How Blockchain Is Changing the Disastrous Dating Scene

“Everybody Lies.”

House M.D.


During the week beginning December 14th, The Atlantic posted three articles in reaction to the same story that appeared on a previously little known website called The three articles were critical, supportive and critical chronologically. They were reactions to the retelling of a date between a somewhat well-known comedian and an anonymous woman whose only characterization was “a 23-year-old Brooklyn-based photographer.” A magazine—founded in 1857—which on recent covers pictured Vladimir Putin, an American Nazi and the Mona Lisa, posted those three articles. The date in question was first documented on a website whose solid pink landing page features menus for “lust,” “fads,” “looks,” “IRL” (in real life), and “pop.”


For at least a week, that date was prominently inked by serious writers for The Atlantic, The New Yorker, New York Magazine, and The New York Times. Caitlin Flanagan of The Atlantic starts her January 19th piece:


Fifteen years ago, Hollywood’s glittering superstars—among them Meryl Streep— were on their feet cheering for Roman Polanski, the convicted child rapist and fugitive from justice, when he won the 2003 Academy Award for Best Director.


As Bob Dylan wrote: “the times they are a-changin’.” So dominant has the redefinition of power imbalance in relationships between men and women in the workplace become that #MeToo, just three months old, has been updated to #TimesUp via an open letter to The New York Times on New Year’s Day.


But the article to which national publications devoted so much coverage did not concern the actions of powerful sexual predators and their cover-up armies of wingmen. The provocative post concerned an occurrence between two people, recently met, that covered a span of hours, not months, years or decades.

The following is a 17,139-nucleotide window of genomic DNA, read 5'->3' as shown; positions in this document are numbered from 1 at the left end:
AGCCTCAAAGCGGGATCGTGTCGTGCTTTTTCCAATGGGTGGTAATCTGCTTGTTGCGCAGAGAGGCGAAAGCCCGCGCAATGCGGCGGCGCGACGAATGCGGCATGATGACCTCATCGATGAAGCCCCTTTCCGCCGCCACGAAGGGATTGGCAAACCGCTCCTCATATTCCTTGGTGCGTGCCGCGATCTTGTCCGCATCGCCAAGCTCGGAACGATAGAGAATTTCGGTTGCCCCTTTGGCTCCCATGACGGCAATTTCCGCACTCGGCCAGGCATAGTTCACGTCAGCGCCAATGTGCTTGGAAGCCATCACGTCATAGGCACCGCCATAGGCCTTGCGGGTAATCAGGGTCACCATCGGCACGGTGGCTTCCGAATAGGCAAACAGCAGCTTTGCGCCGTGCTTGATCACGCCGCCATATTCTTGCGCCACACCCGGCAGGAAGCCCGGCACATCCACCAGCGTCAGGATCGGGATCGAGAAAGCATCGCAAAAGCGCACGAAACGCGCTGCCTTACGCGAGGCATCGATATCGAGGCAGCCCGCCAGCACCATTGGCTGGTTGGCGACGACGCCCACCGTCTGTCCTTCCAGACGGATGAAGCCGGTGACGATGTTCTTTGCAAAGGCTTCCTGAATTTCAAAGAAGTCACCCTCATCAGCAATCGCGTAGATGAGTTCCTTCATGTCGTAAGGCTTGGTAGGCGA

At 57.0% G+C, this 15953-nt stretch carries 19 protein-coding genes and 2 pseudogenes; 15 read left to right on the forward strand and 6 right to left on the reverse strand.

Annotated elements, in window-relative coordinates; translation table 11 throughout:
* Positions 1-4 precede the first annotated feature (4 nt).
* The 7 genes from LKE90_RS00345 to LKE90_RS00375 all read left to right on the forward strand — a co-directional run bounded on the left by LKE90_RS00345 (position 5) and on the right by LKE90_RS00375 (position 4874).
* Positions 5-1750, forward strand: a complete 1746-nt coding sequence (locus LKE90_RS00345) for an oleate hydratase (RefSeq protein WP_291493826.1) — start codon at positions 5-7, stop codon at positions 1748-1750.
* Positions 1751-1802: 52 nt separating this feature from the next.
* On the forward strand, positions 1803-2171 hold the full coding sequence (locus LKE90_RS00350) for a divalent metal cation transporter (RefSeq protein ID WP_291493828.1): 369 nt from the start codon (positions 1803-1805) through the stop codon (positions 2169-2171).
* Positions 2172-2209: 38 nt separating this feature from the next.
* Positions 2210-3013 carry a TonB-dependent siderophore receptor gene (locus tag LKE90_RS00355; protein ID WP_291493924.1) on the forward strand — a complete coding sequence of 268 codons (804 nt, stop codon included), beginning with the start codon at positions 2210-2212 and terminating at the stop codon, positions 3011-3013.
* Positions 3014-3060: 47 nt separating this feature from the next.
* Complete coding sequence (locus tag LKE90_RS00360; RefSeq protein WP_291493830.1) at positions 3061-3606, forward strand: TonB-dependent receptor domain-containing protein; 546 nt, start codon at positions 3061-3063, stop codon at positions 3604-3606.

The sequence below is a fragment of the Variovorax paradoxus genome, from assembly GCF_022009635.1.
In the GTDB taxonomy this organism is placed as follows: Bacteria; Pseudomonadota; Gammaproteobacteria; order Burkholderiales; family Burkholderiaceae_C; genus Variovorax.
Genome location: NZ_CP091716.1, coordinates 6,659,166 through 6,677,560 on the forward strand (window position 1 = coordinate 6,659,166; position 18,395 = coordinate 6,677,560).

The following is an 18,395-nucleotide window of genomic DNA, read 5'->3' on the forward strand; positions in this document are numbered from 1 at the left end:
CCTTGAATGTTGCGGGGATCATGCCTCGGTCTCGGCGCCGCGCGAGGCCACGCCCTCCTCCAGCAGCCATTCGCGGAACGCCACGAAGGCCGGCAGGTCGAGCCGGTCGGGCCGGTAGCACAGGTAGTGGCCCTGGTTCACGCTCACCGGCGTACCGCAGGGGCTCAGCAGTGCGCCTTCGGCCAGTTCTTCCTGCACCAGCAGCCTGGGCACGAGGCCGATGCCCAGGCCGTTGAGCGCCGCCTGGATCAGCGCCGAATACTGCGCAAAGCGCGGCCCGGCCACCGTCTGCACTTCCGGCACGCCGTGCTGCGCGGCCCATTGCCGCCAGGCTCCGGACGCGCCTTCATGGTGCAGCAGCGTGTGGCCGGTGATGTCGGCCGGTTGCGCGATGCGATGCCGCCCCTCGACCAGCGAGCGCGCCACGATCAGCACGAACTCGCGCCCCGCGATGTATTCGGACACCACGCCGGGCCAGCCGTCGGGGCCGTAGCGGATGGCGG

Merriam-Webster defines "date", in the context above referenced, as: “a social engagement between two persons that often has a romantic character.” Wikipedia calls dating “a stage of romantic relationships in humans whereby two people meet socially with the aim of each assessing the other's suitability as a prospective partner in an intimate relationship or marriage.” The Urban Dictionary defines "date" as: “An audition for sex.”


Human beings consider themselves the leading edge of evolution and thereby proffer their interpersonal relationships as inherently more intelligent, sophisticated and complex than other species. But humans are members of the animal kingdom and have mating practices in common. Robert Sapolsky, professor of neurological sciences at Stanford University, who has for decades spent time studying a population of wild baboons in Kenya, says:


A large percentage of social mammals can be divided into what’s called pair-bonded species: they mate for life, males do a lot of child-care, females choose males who are good partners, there’s not a whole lot of aggression. Or tournament species: males are much bigger than females, and big sharp canines, ornamentation, they fight tons…. So what about humans? By every measure you could come up with from cultural anthropology to literally what sort of genetic diseases we have, we are halfway in between… and this explains like 90% of poetry and divorces... We are incredibly confused species in that regard.


Professor Sapolsky, until he was eight years old, wanted to be a gorilla when he grew up.